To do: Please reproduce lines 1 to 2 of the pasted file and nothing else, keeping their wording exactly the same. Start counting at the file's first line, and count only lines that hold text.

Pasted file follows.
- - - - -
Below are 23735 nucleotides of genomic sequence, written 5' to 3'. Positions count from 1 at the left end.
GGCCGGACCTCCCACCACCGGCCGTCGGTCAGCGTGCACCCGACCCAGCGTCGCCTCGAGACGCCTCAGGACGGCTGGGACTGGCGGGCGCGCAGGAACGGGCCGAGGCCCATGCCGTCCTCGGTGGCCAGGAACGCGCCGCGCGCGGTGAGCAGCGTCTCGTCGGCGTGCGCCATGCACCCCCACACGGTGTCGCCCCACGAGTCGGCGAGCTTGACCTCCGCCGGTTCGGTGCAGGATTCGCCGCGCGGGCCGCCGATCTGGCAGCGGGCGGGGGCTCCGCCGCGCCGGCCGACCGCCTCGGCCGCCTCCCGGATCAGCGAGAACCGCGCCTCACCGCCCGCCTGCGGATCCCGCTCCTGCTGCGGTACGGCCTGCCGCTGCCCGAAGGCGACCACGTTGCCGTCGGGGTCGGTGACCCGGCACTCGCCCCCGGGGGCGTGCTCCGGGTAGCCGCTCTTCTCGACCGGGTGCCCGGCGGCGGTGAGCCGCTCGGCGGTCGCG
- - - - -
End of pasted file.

Below are 23735 nucleotides of genomic sequence, written 5' to 3'. Positions count from 1 at the left end.
GGCCGGACCTCCCACCACCGGCCGTCGGTCAGCGTGCACCCGACCCAGCGTCGCCTCGAGACGCCTCAGGACGGCTGGGACTGGCGGGCGCGCAGGAACGGGCCGAGGCCCATGCCGTCCTCGGTGGCCAGGAACGCGCCGCGCGCGGTGAGCAGCGTCTCGTCGGCGTGCGCCATGCACCCCCACACGGTGTCGCCCCACGAGTCGGCGAGCTTGACCTCCGCCGGTTCGGTGCAGGATTCGCCGCGCGGGCCGCCGATCTGGCAGCGGGCGGGGGCTCCGCCGCGCCGGCCGACCGCCTCGGCCGCCTCCCGGATCAGCGAGAACCGCGCCTCACCGCCCGCCTGCGGATCCCGCTCCTGCTGCGGTACGGCCTGCCGCTGCCCGAAGGCGACCACGTTGCCGTCGGGGTCGGTGACCCGGCACTCGCCCCCGGGGGCGTGCTCCGGGTAGCCGCTCTTCTCGACCGGGTGCCCGGCGGCGGTGAGCCGCTCGGCGGTCGCG